Gaming Dragons

Happy Birthday to Dungeons and Dragons!

D&D Logo Image

Current Dungeons & Dragons logo, borrowed from Wikipedia.

We celebrated my boyfriend’s birthday today, but that’s not what makes this date special to millions of gamers around the world. Today marked the 40th anniversary of one of the most recognized dragon-related names around: Dungeons and Dragons, also commonly called by its initials, D&D.  On January 26, 1974, the world got its first look at the role-playing game that would be the first to make it big, paving the way for countless expansions, revisions, and spin-offs.

For those who aren’t familiar with the system, Dungeons and Dragons is tabletop role-playing game (RPG). In basic terms, that means that it’s a game where players gather together around a table or other comfortable space to role-play their fantasy characters. Under the direction of the storyteller and game organizer, known in D&D as the Dungeon Master (DM), the party of players will verbally act out adventures together. While adventuring, dungeon-delving, and monster-killing (typically over multiple sessions), characters will use and earn skill points, collect loot, and level up into stronger characters.  The game is flexible, with plenty of opportunity for creative story-telling and unique character designs,  so it’s no wonder that fantasy-loving, game-loving individuals of all ages find themselves drawn to Dungeons and Dragons.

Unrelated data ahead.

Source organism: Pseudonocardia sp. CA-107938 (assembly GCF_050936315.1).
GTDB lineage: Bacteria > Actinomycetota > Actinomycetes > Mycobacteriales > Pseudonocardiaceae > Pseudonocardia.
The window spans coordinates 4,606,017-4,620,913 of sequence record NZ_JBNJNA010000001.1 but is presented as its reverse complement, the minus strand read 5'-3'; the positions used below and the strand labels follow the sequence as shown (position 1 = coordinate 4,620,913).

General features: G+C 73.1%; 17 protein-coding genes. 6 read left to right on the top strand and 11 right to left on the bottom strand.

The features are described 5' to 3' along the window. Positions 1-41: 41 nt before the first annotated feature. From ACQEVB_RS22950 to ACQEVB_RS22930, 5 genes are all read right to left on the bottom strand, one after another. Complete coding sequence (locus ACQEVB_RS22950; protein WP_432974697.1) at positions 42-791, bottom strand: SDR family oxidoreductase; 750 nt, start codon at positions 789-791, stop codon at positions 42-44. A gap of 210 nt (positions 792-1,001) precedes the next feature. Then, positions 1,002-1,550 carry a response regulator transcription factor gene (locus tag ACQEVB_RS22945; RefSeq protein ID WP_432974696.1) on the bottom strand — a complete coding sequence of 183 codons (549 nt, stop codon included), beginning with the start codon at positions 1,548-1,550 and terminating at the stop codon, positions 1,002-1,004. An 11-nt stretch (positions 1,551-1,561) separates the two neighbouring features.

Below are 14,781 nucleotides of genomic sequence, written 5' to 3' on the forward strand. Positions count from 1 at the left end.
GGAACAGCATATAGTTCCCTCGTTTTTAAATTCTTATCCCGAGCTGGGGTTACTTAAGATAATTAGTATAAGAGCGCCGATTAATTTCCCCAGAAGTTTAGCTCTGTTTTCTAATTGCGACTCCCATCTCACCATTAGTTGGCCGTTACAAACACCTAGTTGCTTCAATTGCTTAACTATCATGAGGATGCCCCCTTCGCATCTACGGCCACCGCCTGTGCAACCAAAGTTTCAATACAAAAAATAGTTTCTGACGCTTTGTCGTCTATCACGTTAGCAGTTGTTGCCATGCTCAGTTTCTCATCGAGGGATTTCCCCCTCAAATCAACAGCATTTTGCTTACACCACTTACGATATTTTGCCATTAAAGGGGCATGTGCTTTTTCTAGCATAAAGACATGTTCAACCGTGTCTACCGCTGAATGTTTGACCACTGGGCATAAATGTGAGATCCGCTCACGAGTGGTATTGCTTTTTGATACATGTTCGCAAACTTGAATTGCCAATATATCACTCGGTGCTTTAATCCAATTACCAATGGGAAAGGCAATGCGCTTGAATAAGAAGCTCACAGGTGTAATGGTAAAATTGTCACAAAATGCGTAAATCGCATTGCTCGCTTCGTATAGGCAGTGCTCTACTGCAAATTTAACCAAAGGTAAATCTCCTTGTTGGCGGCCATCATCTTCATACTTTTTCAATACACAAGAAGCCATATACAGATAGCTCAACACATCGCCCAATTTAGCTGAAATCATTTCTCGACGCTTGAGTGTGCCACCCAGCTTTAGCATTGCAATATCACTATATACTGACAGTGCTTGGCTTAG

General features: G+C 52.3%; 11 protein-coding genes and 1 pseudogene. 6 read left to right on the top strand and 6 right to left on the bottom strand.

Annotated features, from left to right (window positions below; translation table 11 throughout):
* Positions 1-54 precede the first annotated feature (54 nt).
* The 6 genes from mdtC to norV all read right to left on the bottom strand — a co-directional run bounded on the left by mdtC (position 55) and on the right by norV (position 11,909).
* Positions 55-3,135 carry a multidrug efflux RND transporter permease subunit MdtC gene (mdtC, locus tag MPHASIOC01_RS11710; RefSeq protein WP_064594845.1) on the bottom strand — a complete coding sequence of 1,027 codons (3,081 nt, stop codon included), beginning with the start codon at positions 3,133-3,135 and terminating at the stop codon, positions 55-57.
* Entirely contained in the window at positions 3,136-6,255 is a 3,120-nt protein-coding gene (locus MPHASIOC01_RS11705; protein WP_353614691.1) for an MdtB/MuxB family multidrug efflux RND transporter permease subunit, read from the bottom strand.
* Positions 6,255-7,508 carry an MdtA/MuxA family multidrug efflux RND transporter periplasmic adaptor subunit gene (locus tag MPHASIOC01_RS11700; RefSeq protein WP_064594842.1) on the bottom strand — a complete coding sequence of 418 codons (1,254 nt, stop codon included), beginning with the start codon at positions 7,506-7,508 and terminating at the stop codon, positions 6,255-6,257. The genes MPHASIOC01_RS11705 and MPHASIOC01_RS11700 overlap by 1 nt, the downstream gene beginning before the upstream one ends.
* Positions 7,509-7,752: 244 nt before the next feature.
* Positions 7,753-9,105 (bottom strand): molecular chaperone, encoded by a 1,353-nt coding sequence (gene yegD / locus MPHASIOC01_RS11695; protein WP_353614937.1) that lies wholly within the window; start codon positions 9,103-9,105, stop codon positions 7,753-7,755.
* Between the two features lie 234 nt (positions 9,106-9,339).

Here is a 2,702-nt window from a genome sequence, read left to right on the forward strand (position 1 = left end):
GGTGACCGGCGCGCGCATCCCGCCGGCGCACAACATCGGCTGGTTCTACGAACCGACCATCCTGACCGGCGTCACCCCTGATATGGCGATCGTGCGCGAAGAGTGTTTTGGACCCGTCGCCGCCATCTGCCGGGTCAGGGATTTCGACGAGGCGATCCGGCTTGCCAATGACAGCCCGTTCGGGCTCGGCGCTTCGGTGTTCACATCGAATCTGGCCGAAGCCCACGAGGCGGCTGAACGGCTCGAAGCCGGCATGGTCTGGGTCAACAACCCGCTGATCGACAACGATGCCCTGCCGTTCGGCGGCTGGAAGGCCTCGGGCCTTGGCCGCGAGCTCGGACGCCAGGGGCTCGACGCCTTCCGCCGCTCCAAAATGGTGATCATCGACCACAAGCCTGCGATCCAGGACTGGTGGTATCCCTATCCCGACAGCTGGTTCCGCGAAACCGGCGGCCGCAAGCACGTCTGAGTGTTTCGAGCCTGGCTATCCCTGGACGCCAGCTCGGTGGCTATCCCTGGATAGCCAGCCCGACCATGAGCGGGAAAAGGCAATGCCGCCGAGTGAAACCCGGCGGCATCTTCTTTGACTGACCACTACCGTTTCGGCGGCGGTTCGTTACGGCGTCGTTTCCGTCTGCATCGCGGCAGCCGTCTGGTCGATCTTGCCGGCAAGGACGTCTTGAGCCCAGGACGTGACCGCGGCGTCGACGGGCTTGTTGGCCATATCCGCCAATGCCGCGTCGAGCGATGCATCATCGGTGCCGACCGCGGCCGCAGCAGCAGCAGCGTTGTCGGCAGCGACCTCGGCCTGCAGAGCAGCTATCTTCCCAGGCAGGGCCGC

Not all of D&D’s publicity has been good–because the game has a big spell-casting element to it and included demons and naked human-like creatures in its early monster guides, many religious communities have protested it over the years. If there is a difference between the magic of a fictional world and the spells of witchcraft, they didn’t care to see the difference. Despite such biases and stereotypes, though, the company kept making the game–and fans kept playing it.